Top tips for DIY landlords

Top tips for DIY landlords

According to property consultancy, Galbraith, demand for good quality rental homes continues to rise across all regions in Scotland.

With the private rental sector still offering a sound investment opportunity and high competition amongst tenants pushing rental prices up the firm is urging current and prospective landlords to consider the following top tips to ensure a successful tenancy.   

Choosing a reputable agent that will help with tenant selection and missed payments is sometimes a vital service for landlords. However, for those who are considering becoming a DIY landlord, Galbraith offers a helpful checklist:

1. Vet prospective tenants thoroughly, it’s important to check bank, employer and previous landlord references. Generally, as a rule of thumb, a tenant’s annual income should be at least 30 times the monthly property rent.

2. Always take a deposit and perhaps more importantly always protect it through one of the Scottish deposit protection schemes. If the deposit isn’t protected with a scheme as the landlord you can be made to pay the tenant three times the deposit amount back. Most tenants expect to have to pay a deposit of at least one month’s rent so be wary of those who try to wriggle out of this.


3. Schedule regular property checks don’t just leave tenants to their own devices after moving in. Ensure that the first inspection is within three months of the move in date and at least annually thereafter. If there is a breach of the lease act on this immediately, don’t leave it to perpetuate or get worse.

4. Alert tenants to rent arrears straight away as acting promptly will prevent the situation becoming difficult. Keep a copy of all paper work and emails sent to tenants as well as this will make it easier to serve a ‘Notice to Quit’ to tenants if the contract is consistently breached.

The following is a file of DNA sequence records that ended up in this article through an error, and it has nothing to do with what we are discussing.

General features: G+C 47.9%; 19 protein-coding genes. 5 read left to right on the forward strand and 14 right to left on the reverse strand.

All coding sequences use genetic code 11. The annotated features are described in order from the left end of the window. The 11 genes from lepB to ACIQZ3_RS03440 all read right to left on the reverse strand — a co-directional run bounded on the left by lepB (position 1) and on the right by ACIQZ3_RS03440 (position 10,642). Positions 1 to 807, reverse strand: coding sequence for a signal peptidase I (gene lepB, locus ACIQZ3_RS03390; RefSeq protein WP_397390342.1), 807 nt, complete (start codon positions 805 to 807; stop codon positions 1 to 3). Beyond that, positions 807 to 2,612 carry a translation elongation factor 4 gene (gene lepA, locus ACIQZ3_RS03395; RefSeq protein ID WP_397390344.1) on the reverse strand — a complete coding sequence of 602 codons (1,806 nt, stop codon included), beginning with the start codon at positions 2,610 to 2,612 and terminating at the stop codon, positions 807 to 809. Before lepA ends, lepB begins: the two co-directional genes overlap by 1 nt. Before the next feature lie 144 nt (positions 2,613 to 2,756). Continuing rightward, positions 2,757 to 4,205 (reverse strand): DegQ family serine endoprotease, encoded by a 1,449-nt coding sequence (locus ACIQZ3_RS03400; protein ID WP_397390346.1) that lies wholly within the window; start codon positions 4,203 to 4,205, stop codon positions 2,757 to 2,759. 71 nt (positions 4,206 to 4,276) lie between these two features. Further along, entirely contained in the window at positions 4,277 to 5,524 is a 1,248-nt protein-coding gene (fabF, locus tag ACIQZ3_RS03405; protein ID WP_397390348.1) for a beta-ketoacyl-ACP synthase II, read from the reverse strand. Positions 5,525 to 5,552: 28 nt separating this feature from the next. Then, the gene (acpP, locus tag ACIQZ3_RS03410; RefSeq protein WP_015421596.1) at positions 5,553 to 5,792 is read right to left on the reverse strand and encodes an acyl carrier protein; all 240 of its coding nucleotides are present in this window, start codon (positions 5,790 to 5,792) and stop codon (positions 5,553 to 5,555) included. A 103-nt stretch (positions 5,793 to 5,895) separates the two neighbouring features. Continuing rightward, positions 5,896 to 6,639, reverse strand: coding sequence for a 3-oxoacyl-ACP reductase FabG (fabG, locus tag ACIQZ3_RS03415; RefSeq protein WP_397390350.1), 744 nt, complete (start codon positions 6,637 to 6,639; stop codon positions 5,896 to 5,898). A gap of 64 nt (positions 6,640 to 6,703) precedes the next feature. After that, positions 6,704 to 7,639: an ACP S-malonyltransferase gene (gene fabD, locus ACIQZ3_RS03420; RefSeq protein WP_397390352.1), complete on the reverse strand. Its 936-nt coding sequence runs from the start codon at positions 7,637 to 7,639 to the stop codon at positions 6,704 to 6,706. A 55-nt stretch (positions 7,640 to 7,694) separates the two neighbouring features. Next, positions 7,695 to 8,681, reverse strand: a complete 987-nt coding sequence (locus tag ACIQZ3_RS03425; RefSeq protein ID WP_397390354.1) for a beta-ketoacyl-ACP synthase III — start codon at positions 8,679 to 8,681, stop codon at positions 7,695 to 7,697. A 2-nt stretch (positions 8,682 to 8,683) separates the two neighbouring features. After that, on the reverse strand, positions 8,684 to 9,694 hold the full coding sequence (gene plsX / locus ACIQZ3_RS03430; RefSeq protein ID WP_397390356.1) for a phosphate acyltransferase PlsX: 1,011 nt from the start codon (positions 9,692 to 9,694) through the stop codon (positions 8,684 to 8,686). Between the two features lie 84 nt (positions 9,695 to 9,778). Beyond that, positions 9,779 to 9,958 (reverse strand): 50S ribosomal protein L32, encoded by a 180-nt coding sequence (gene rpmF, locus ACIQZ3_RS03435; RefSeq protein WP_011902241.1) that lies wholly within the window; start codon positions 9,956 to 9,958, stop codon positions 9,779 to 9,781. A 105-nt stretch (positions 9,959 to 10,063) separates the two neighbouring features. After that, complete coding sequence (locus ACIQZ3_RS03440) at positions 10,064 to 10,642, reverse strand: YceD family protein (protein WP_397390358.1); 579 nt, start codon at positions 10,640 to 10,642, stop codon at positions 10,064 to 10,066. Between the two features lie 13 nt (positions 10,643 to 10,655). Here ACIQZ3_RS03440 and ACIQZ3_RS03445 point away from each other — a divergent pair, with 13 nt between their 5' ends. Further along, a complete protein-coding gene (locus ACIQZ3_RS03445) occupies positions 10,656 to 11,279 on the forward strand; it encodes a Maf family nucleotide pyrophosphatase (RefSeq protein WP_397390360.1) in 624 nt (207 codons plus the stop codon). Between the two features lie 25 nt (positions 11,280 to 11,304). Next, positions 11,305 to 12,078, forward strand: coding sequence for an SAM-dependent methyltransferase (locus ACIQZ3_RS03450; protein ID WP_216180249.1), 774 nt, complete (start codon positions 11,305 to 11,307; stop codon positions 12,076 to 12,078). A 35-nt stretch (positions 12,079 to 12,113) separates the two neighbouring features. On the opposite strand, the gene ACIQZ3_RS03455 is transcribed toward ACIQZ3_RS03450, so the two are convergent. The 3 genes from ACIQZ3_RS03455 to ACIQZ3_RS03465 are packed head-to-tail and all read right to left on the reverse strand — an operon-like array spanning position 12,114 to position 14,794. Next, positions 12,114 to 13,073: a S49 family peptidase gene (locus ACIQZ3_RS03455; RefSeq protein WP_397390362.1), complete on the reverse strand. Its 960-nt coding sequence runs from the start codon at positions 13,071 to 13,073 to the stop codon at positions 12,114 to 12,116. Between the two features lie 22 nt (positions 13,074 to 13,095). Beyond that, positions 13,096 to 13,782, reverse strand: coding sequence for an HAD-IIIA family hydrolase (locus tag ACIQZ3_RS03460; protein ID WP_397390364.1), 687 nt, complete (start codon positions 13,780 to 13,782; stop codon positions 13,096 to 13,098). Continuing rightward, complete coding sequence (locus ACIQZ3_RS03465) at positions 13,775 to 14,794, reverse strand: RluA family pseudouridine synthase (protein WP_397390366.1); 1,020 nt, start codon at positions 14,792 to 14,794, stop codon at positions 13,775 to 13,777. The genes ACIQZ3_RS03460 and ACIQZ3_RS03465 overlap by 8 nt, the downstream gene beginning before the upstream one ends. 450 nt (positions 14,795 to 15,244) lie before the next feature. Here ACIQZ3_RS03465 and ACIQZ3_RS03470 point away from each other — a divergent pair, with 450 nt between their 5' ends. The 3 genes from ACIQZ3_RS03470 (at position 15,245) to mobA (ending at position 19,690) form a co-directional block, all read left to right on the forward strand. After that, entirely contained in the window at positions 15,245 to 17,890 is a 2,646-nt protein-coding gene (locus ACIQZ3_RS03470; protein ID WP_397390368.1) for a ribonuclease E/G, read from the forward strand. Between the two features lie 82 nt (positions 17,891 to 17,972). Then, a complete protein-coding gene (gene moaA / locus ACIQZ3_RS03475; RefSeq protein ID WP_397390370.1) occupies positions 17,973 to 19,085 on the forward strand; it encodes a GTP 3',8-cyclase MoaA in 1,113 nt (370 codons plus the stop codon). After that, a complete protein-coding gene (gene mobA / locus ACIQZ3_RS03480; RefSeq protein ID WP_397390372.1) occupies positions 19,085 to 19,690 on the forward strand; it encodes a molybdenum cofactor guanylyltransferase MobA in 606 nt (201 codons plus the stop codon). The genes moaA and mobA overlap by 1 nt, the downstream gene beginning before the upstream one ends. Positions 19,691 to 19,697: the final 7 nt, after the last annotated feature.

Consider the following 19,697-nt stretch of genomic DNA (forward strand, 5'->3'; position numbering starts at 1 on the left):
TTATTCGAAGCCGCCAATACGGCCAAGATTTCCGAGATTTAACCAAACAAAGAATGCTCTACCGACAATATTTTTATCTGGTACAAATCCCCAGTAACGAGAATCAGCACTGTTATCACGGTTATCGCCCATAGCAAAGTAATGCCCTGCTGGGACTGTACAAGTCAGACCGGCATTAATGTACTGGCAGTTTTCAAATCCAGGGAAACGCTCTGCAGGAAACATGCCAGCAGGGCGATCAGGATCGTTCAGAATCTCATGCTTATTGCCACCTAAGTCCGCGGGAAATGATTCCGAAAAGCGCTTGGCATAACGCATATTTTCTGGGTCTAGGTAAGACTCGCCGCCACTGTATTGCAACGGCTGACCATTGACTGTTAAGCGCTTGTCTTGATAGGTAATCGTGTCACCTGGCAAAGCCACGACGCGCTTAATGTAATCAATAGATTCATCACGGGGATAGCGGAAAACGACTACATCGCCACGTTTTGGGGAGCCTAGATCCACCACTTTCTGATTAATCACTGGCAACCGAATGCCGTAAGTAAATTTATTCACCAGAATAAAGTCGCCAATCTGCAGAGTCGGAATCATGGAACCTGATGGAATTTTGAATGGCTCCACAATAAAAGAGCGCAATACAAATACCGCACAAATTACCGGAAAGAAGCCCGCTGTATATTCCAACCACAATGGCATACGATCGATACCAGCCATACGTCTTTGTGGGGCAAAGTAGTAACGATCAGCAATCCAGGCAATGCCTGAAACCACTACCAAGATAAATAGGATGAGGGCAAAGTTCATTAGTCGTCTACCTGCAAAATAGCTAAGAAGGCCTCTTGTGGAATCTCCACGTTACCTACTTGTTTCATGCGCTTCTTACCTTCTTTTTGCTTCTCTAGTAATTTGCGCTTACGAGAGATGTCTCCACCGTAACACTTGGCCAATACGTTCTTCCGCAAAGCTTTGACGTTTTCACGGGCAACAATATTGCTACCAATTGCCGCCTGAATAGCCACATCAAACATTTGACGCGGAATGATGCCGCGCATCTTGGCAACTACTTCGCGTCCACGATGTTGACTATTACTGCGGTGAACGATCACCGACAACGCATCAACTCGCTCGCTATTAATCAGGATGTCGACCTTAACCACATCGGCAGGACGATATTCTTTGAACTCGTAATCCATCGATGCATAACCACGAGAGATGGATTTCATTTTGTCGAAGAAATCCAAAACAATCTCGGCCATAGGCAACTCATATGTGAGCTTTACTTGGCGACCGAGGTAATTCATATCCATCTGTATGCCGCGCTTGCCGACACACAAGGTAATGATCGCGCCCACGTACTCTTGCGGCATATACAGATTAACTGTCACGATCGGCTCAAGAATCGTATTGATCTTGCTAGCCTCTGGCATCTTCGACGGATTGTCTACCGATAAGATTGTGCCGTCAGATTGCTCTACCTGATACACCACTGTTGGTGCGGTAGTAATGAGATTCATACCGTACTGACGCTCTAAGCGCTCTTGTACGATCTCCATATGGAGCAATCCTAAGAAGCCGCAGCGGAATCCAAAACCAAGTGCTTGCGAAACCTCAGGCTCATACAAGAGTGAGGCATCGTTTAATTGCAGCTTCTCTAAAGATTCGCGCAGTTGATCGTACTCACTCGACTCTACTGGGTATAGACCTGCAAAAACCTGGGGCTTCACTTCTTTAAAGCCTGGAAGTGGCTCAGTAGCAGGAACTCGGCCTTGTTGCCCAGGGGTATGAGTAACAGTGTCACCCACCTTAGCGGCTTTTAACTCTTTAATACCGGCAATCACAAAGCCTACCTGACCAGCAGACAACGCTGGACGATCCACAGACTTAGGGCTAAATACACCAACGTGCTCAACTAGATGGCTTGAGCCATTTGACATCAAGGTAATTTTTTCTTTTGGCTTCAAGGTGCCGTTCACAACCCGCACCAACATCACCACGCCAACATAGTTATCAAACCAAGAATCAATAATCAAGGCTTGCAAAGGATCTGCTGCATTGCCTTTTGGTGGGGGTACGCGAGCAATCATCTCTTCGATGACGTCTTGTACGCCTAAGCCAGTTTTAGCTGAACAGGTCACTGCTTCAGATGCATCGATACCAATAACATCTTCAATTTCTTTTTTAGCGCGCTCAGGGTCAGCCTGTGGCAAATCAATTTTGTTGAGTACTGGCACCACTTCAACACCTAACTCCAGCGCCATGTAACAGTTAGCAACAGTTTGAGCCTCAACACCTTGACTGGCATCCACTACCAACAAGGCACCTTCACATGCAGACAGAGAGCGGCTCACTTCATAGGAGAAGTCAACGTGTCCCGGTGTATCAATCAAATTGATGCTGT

5. Keep up-to-date with legislation. The new Scottish Private Residential Tenancy, (SPRT) is expected to be introduced at the end of 2017 and means that the grounds for repossession becomes more restricted; all the more reason to ensure you find suitable tenants from the outset.

As the lettings sector becomes more heavily regulated Galbraith fully expect to see a rise in the number of landlords seeking professional advice and assistance.

Bob Cherry, head of lettings for Galbraith, said: “We are often approached by landlords for advice or assistance once a problem has already developed. Seeking help early on can avoid costly mistakes. The experienced lettings team can also advise landlords on preparing property to let and meeting all the current compliance obligations as well as using our extensive prospective tenant database to match the right people to the right property.”

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Comments

  1. IrisJ.IrisJ.17 July 2017 09:54:45

    The third point is, in my opinion, the most important one. People have become too inconsiderate and careless when it comes to rented properties. If a landlord wants to protect their property, regular visits are a must!

    Reply to this comment

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Latest Comments

IrisJ.
IrisJ. 19 Jul 2017